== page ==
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Press Pass
By Tim Wiederaenders
Daily Courier Editor Tim Wiederaenders shares his insights.
Wednesday, March 28, 2012

Blog: Allergies are no fun

 Tim Wiederaenders

Photos.com image

Do you have the sniffles? How about a head that feels like birds built a nest inside? That would account for some of the sounds you make, huh.

According to the University of Arizona, epidemiological studies two decades ago have shown that symptoms of allergic rhinitis occurred in approximately 35 percent of the population, a prevalence somewhat higher than that seen in national statistics. With growth in rural areas and cities in Arizona, the number of allergy sufferers has grown as well since then.

Part of the problem is that airborne pollen allergens in the Southwest are "mainly, but not exclusively, from introduced species." That means people have planted trees here that do not belong or were not native to the Southwest.

Another reason, according to weather.com, has it that juniper pollen, for example, can travel as far as 250 miles from the source.

According to the American Academy of Allergy Asthma & Immunology, sinusitis accounts for approximately 20 percent of office visits to specialists in allergy and immunology, and approximately 12 percent of Americans younger than 45 have symptoms of chronic sinusitis.

How serious is this problem? Sinusitis is one of the leading forms of chronic disease, with an estimated 18 million cases and at least 30 million courses of antibiotics per year, the academy reports.

What is the answer for allergies? Rain. Ever notice how your allergies clear up after a rainstorm? That does not bode well for Prescott-area residents. So what's a person to do - since we continue to receive much less than normal rainfall amounts annually?

Well, since we're still in a 25- to 30-year drought, I'm not a doctor but what works for me is drinking a lot of water (stay hydrated) and finding a good allergist. Some natural remedies work well for me, and some over-the-counter pills do the job.

I also get honey from a shop in Prescott Valley; bee pollen helps fight allergies. But, be sure to note that two types of honey are the answer - the one you eat depends on the season.

Are you among the sniffling, nose-blowing crowd? Share with us what works for you.

Related Links:
• American Academy of Allergy Asthma & Immunology

Reader Comments

Posted: Sunday, April 29, 2012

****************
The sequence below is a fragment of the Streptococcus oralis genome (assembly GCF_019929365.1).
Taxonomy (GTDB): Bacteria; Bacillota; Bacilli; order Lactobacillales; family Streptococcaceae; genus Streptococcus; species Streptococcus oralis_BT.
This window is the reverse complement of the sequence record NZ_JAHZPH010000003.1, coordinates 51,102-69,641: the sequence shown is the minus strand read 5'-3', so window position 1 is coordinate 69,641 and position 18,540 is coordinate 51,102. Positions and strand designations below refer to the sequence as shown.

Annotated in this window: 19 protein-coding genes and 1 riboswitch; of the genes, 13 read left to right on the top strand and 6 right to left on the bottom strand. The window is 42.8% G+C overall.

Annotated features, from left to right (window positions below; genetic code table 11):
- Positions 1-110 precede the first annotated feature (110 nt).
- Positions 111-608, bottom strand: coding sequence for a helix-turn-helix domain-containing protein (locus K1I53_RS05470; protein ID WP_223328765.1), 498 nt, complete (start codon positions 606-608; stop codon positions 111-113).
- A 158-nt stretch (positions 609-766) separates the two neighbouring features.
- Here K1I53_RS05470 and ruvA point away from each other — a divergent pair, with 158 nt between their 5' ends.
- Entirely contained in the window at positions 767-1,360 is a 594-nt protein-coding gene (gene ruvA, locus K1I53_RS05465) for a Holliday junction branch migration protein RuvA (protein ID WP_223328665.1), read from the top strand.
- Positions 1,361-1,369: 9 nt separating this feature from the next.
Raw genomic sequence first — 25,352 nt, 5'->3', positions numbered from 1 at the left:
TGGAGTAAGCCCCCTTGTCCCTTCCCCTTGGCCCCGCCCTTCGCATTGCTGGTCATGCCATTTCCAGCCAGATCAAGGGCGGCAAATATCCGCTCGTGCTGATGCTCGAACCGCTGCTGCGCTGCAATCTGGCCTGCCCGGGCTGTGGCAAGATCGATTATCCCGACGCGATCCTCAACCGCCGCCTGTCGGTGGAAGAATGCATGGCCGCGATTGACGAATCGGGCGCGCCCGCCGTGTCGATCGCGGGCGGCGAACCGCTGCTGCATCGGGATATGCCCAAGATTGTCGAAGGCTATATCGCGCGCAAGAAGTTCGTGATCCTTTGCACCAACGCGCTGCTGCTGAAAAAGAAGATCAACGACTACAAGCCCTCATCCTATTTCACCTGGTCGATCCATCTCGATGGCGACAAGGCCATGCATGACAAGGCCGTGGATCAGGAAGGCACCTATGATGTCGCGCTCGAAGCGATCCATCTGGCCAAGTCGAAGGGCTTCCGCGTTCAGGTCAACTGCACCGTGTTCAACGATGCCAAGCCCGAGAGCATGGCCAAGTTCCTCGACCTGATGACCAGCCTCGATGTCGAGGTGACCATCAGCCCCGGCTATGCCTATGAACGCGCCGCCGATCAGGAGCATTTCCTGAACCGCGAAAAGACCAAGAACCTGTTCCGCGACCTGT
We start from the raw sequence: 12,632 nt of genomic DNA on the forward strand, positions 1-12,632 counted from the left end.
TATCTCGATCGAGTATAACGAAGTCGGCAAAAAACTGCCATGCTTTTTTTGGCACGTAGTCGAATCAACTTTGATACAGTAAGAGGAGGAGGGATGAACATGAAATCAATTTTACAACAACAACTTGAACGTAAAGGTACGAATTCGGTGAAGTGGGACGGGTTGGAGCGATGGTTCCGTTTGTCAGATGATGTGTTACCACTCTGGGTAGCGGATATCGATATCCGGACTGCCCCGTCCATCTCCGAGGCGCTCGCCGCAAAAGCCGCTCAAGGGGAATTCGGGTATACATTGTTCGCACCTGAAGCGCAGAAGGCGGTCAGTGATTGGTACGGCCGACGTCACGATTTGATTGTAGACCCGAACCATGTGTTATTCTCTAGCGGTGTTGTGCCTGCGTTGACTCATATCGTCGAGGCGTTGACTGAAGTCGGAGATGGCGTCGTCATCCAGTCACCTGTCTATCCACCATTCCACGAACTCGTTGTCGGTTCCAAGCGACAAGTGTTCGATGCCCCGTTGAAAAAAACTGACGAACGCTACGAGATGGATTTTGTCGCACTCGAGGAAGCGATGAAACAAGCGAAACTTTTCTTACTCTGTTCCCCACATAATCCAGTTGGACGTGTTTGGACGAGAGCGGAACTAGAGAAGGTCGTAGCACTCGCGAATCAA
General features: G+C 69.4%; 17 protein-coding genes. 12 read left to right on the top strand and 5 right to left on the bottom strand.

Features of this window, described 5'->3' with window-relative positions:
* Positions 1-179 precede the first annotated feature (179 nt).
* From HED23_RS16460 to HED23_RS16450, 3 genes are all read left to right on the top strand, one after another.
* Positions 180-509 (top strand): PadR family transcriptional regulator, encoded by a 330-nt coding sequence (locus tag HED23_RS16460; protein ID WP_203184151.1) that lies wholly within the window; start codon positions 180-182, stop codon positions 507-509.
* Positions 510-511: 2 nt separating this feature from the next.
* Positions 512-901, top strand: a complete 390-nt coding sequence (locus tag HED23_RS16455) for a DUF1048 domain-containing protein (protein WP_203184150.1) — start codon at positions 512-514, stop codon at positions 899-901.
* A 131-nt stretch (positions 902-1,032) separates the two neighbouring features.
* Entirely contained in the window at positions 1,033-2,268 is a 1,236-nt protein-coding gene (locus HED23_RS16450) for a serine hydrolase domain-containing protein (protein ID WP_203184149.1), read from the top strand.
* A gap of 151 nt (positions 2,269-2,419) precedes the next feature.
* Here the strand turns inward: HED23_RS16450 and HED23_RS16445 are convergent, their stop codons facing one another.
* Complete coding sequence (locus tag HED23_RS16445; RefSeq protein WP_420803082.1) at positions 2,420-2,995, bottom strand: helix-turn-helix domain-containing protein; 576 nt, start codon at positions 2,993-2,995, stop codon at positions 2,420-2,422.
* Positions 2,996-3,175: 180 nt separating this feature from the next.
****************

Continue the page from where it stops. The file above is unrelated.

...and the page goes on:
Article comment by: Allergy Easy Works

Talk with Dr. Marc Darr in Prescott. He often has a coupon in the Courier for a free, initial consultation on the Allergy Easy program. It takes time, but it's working for me. Especially when he put me on the Mountain Mix. Yes, I'm allergic to junipers and many pine trees. But I love the mountains, and Allergy Easy keeps me happy here.


Posted: Friday, April 06, 2012
Article comment by: Pat O'Brien

I strongly recommend a neti pot. That plus an occasional antihistimine do the trick. And stay away from flowering mulberry trees of any kind including fruitless varieties. All are severe allergens.

Posted: Friday, March 30, 2012
Article comment by: Swears By Bee Pollen

A note about taking bee pollen: If you are allergic to bee stings, be SURE you speak to a naturopath before you start taking bee pollen. If you do not go very, very slowly when introducing it into your system you can potentially go into anaphylactic shock. Personally I am not allergic to bee stings, but still worked my way up to a full dose over the course of two weeks just to give my body time to adjust. So far it has worked far better than expected, and the results continue to improve.

Posted: Thursday, March 29, 2012
Article comment by: Lena Sanchez

The following worked for me an many that I've told about it... For a natural desensitizing allergy remedy, not a quick fix! Can take weeks to months for desensitizing to be effective, so start now for the next allergy season… Take 1 Tablespoon, by mouth, of locally harvested honey DAILY. This takes time but works just like allergy injections without the risk of side effects as the injections. Locally harvested to your area is the key, not just any honey… Works better when consumed alone. Mixed with foods or drink, other than filtered water weakens it and you would have to double or triple the amount to see results. For this season try a Tablespoon of Ionic Silver Water twice daily by mouth and sprayed into the nasal passage two or three times a day will weaken allergies.

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